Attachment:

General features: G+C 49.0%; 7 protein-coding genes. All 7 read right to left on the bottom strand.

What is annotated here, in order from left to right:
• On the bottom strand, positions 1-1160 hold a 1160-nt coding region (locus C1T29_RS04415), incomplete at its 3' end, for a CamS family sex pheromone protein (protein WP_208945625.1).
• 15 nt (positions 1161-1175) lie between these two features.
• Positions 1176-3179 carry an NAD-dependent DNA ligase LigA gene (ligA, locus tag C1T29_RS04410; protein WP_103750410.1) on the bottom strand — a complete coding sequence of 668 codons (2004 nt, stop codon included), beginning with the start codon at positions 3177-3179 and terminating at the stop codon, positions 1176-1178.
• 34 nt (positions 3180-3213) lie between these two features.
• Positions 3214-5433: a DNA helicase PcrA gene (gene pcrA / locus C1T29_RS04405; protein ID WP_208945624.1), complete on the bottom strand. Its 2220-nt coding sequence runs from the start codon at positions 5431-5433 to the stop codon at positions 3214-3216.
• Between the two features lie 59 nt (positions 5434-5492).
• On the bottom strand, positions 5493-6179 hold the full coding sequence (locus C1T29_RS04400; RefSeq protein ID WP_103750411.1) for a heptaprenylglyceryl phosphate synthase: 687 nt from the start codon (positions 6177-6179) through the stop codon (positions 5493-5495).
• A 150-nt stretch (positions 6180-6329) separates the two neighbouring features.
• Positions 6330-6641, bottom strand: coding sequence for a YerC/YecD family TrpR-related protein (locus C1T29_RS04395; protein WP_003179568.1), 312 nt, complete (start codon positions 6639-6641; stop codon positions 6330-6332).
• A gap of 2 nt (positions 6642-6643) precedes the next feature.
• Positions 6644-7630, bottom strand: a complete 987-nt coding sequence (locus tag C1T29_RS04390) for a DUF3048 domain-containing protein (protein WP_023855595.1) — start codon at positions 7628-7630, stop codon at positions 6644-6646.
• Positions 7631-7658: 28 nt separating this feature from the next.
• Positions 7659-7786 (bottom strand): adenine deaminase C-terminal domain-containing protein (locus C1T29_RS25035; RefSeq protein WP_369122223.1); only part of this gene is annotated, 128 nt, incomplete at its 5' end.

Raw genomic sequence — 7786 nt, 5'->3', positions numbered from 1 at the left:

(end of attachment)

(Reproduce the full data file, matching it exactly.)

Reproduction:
General features: G+C 49.0%; 7 protein-coding genes. All 7 read right to left on the bottom strand.

What is annotated here, in order from left to right:
• On the bottom strand, positions 1-1160 hold a 1160-nt coding region (locus C1T29_RS04415), incomplete at its 3' end, for a CamS family sex pheromone protein (protein WP_208945625.1).
• 15 nt (positions 1161-1175) lie between these two features.
• Positions 1176-3179 carry an NAD-dependent DNA ligase LigA gene (ligA, locus tag C1T29_RS04410; protein WP_103750410.1) on the bottom strand — a complete coding sequence of 668 codons (2004 nt, stop codon included), beginning with the start codon at positions 3177-3179 and terminating at the stop codon, positions 1176-1178.
• 34 nt (positions 3180-3213) lie between these two features.
• Positions 3214-5433: a DNA helicase PcrA gene (gene pcrA / locus C1T29_RS04405; protein ID WP_208945624.1), complete on the bottom strand. Its 2220-nt coding sequence runs from the start codon at positions 5431-5433 to the stop codon at positions 3214-3216.
• Between the two features lie 59 nt (positions 5434-5492).
• On the bottom strand, positions 5493-6179 hold the full coding sequence (locus C1T29_RS04400; RefSeq protein ID WP_103750411.1) for a heptaprenylglyceryl phosphate synthase: 687 nt from the start codon (positions 6177-6179) through the stop codon (positions 5493-5495).
• A 150-nt stretch (positions 6180-6329) separates the two neighbouring features.
• Positions 6330-6641, bottom strand: coding sequence for a YerC/YecD family TrpR-related protein (locus C1T29_RS04395; protein WP_003179568.1), 312 nt, complete (start codon positions 6639-6641; stop codon positions 6330-6332).
• A gap of 2 nt (positions 6642-6643) precedes the next feature.
• Positions 6644-7630, bottom strand: a complete 987-nt coding sequence (locus tag C1T29_RS04390) for a DUF3048 domain-containing protein (protein WP_023855595.1) — start codon at positions 7628-7630, stop codon at positions 6644-6646.
• Positions 7631-7658: 28 nt separating this feature from the next.
• Positions 7659-7786 (bottom strand): adenine deaminase C-terminal domain-containing protein (locus C1T29_RS25035; RefSeq protein WP_369122223.1); only part of this gene is annotated, 128 nt, incomplete at its 5' end.

Raw genomic sequence — 7786 nt, 5'->3', positions numbered from 1 at the left: